The recommendations from the Trek and Specialized dealers aren't off. Treks run generally a half-size smaller per the nominal size. In other words, a 56 cm Trek pretty much fits like a 55 cm Specialized would, if it existed. Scott is another brand that is sized a little larger than Trek.
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Old 01-19-16, 01:18 PM
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Thanks for replying again, oldbobcat.

My last two road bikes have both been size 56 Treks, with H2 geometry, and both had ETT of 560. Even with a 100 mm stem, I always felt a little stretched out on them. When going with the Ridley, with the 545 top tube, I thought I'd try going smaller for the reason above, and because I've read Ridley's run large. Again, the reach to the bars felt so good, and I hadn't considered your statement about my longer arms taking some of the drop out of the equation.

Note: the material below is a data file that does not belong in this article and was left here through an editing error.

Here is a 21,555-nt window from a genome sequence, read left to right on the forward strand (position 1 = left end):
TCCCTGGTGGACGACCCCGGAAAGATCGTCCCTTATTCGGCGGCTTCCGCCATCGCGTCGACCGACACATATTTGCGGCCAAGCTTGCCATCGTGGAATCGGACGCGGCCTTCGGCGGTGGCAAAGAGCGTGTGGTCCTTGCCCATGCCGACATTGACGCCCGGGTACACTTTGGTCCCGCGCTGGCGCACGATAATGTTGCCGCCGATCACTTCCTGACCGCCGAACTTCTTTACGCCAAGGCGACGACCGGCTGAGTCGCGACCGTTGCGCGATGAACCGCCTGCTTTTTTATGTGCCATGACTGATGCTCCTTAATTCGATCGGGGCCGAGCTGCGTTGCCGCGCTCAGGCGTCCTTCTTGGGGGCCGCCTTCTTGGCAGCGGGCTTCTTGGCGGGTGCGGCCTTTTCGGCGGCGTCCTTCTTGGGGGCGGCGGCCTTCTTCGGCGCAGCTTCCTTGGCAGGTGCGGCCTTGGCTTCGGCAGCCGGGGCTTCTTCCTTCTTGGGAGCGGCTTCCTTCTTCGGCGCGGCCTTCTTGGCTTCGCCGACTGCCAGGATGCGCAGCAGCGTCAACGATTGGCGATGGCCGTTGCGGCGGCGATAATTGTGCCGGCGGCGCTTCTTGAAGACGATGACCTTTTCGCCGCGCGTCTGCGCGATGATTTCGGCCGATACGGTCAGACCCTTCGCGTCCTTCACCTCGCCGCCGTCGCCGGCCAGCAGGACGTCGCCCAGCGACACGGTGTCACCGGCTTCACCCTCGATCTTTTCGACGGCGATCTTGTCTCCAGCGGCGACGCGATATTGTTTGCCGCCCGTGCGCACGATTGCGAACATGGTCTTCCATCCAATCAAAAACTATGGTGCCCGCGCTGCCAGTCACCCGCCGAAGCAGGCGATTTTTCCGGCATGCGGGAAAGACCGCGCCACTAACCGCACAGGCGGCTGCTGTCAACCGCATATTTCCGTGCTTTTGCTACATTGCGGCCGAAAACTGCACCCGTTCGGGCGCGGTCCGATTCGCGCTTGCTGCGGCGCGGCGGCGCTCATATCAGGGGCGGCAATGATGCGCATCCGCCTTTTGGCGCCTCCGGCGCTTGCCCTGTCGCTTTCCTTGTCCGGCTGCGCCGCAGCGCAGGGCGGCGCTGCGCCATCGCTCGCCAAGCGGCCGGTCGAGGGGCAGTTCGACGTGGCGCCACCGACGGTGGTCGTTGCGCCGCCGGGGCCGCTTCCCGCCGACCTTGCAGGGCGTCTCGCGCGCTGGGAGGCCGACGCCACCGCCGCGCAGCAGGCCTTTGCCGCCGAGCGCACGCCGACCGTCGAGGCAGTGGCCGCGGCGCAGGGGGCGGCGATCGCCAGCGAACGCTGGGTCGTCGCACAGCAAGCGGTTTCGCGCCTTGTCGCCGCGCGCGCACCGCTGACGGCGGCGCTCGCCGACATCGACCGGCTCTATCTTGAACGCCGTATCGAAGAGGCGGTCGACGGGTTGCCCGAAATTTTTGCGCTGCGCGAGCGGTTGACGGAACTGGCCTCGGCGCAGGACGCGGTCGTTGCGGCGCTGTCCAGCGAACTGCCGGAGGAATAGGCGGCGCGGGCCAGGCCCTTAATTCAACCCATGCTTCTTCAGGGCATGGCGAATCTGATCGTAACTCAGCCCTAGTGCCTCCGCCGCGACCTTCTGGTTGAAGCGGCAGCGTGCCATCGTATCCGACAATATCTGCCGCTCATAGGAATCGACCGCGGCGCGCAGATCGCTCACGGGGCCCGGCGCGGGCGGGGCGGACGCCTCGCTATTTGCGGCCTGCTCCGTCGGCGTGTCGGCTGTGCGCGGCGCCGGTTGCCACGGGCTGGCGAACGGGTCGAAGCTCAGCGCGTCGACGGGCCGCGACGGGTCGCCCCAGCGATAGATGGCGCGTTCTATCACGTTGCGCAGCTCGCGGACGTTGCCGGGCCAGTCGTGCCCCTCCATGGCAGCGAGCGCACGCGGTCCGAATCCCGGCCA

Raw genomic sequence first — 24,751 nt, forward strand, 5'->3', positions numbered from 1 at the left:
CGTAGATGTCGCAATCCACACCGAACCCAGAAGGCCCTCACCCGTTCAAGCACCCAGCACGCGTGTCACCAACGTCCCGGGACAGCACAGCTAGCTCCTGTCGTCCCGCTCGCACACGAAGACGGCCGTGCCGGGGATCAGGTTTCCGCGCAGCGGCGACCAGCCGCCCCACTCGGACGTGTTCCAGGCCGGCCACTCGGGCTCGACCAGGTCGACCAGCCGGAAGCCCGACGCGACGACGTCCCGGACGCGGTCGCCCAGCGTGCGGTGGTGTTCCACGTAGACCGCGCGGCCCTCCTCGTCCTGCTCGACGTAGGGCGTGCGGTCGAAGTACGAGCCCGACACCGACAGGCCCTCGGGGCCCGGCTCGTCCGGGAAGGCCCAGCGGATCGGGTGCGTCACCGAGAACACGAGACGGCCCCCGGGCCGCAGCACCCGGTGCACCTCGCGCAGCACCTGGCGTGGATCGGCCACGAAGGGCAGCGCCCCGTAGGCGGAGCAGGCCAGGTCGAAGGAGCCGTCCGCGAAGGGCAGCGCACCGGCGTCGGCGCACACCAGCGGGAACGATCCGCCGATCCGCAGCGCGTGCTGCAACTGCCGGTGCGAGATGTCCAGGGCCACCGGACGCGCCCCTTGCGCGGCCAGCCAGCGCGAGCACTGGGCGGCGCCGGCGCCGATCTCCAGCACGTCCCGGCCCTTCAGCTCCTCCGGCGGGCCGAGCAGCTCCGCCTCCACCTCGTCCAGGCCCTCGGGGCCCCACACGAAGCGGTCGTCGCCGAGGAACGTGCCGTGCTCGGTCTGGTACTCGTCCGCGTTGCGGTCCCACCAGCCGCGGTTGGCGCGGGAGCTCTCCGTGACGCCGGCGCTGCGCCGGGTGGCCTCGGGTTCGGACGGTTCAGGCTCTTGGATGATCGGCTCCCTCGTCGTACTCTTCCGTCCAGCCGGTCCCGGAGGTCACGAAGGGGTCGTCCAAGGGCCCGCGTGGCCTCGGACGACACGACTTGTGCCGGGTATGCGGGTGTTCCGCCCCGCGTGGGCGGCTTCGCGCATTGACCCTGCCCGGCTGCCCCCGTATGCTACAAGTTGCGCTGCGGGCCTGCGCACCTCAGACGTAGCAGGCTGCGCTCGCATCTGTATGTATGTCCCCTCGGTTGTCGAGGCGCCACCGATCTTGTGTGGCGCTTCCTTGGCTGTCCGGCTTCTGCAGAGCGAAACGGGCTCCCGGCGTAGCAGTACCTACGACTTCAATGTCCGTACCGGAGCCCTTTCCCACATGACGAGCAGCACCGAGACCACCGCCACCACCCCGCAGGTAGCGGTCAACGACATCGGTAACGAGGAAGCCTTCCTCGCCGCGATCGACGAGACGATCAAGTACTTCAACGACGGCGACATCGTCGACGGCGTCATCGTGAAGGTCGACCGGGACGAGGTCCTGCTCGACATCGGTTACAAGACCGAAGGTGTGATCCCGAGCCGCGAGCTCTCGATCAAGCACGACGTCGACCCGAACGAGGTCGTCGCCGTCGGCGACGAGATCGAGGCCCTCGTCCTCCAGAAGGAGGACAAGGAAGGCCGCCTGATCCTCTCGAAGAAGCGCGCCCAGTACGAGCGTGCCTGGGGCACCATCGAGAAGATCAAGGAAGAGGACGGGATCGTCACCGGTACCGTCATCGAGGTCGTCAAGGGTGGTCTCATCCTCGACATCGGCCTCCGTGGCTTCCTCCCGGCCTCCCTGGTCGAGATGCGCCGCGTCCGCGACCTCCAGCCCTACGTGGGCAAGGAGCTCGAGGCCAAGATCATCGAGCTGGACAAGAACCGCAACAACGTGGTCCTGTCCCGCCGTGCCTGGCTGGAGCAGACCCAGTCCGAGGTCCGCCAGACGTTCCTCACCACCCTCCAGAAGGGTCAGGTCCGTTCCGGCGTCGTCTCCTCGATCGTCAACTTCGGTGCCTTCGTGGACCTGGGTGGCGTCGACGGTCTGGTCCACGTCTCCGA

When you say the 56.6 TT is pushing it for my size, are you saying it's going to be long for me? I'm starting to feel like I'm on the short end for a 56, and slightly on the tall end for a 54. I was looking at a Roubaix in a 56 at one of the local shops, and both of the employees thought it would be too big and 54 would be a better fit. I'm not sure I want a Specialized or another Trek, but, ultimately I am looking for the bike which fits me best.
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Old 01-19-16, 10:31 PM
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Originally Posted by RocThrower
Thanks for replying again, oldbobcat.

When you say the 56.6 TT is pushing it for my size, are you saying it's going to be long for me? I'm starting to feel like I'm on the short end for a 56, and slightly on the tall end for a 54. I was looking at a Roubaix in a 56 at one of the local shops, and both of the employees thought it would be too big and 54 would be a better fit. I'm not sure I want a Specialized or another Trek, but, ultimately I am looking for the bike which fits me best.